The Local anesthesia is mainly used when it is only a question of anesthetizing the skin over a small area (for example when visiting the dentist). A fundamental distinction is made between surface anesthesia and infiltration anesthesia and some other sub-forms. The aim is always to switch off the pain in a specific part of the body for a certain period of time, while maintaining consciousness and motor skills in contrast to general anesthesia.
Local anesthesia is mainly used when it is only a question of anesthetizing the skin over a small area (for example when visiting the dentist).
In the Local anesthesia (also local anesthesia called) is an anesthetic in which the sensation of pain is temporarily switched off in a precisely defined area of the skin. The agents used are called local anesthetics. These work at the branches of the nerve endings directly in the subcutaneous tissue and avoid the transmission of pain impulses to the brain.
These nerve inhibitions are reversible and subside after a while. This allows medical interventions to be carried out without pain, while the ability to move and consciousness is not switched off.
The Local anesthesia is a branch of regional anesthesia, whereby there are two basic forms: infiltration anesthesia and surface anesthesia.
With surface anesthesia, the active ingredients are injected directly into the skin of the area where the operation is to take place. Typical examples are dental treatment or the removal of a mole. In infiltration anesthesia, sprays or drops with cotton swabs can be applied to the cornea, mucous membranes or conjunctiva.
Typical of these procedures are gastroscopy, awake intubations (inserting a ventilation tube into the mouth and throat) and eye examinations. Furthermore, a distinction is also made between conduction anesthesia, which includes entire body regions supplied by specific nerves. There is also intravenous regional anesthesia, in which a cuff is used to congest an extremity and the anesthetic is then injected into a vein.
There are also central conduction anesthesia (spinal anesthesia and epidural anesthesia), which work in such a way that spinal nerves close to the spinal cord are blocked and several parts of the body are made pain-free for a certain period of time.
There are local anesthetics with a shorter or longer effect. It is possible to add adrenaline to the anesthetic to extend the duration of its action. This is because the adrenaline constricts the blood vessels, thus reducing the blood flow to the tissue so that the local anesthetics are effective for longer. It must be taken into account that, for example, adrenaline must not be used on toes or fingers, because otherwise the tissue can die.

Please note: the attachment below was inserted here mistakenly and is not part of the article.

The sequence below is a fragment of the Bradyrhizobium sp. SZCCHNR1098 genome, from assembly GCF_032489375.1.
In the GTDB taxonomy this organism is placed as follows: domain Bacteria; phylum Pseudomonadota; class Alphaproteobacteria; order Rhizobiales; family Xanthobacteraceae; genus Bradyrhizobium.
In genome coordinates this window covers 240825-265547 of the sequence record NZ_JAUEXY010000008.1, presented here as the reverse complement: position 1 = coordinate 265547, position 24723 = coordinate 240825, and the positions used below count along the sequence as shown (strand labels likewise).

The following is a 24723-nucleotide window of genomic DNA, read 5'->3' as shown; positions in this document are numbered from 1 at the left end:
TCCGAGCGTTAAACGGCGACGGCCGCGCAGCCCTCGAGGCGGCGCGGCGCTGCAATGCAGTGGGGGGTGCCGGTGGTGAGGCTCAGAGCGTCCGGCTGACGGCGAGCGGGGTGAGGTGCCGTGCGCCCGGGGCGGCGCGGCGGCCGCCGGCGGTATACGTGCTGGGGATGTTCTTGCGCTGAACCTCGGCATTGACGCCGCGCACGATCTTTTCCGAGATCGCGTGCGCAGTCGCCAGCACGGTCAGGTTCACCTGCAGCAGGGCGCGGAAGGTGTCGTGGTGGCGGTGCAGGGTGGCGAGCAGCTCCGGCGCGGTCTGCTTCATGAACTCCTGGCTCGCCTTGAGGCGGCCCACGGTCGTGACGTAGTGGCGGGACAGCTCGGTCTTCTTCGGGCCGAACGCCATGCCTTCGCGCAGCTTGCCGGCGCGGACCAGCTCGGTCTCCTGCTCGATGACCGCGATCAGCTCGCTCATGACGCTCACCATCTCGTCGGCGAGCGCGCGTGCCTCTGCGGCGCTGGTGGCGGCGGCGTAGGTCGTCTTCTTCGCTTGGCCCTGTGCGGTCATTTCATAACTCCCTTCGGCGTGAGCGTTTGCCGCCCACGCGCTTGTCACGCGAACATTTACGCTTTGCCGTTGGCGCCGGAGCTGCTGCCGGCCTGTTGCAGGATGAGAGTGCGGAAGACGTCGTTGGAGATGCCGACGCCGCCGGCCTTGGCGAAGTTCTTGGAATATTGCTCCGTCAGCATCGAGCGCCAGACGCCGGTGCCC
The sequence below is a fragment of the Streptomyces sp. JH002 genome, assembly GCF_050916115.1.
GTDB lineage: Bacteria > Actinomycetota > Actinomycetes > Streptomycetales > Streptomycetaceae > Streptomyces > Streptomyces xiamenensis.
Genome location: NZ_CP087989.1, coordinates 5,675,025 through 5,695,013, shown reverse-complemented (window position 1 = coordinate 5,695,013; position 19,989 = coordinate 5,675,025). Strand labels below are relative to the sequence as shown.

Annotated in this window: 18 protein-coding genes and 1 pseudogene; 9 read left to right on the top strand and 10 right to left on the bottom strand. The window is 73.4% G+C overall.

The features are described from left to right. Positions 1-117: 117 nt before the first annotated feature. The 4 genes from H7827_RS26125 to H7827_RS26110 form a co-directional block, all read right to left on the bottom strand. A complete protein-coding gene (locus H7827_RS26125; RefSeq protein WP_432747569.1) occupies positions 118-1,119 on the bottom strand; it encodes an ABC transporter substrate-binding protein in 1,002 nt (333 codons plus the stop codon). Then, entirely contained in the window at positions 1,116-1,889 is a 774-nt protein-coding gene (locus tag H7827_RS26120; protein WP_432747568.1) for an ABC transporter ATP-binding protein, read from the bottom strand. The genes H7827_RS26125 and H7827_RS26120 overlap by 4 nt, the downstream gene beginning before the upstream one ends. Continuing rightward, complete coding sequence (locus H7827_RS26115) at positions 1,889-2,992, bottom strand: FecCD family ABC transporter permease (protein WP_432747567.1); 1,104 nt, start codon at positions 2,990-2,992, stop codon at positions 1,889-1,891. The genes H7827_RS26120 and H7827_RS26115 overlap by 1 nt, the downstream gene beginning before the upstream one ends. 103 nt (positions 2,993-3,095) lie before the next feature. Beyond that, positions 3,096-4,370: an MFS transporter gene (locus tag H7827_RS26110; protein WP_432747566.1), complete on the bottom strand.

With the use of local anesthetics, treatments can be carried out painlessly that would otherwise be associated with very unpleasant side effects for the patient. The advantage is that consciousness and motor skills are retained, so the patient can “fully notice” everything. For this reason, local anesthetics are less risky than anesthetics that turn off consciousness and motor skills.
In contrast to general anesthesia, brain and lung function, the acid-base balance and the metabolism are hardly impaired with local anesthesia. This allows treatment with local anesthetics even if the patient is in poor general condition and general anesthesia is too risky. If possible, local anesthetics are used predominantly, while general anesthesia is only used when the treatment cannot be carried out otherwise.
However, it can be a side effect of Local anesthetics cause various allergic reactions. These are also the most common undesirable side effects of these anesthetic procedures. Theoretically, poisoning (intoxication) can also occur in tissue with good blood circulation, in which the local anesthetic is quickly removed.
This goes hand in hand with nervousness, dizziness and seizures. A drop in blood pressure and cardiac arrhythmia can also result. The latter side effects are very rare, however, as usually only very small areas of the skin are numbed. This eliminates the need for the amount of local anesthetic that could cause poisoning.
In general, however, one can say that local anesthetics are far less risky than general anesthesia, so that in case of doubt these procedures are more likely to be used.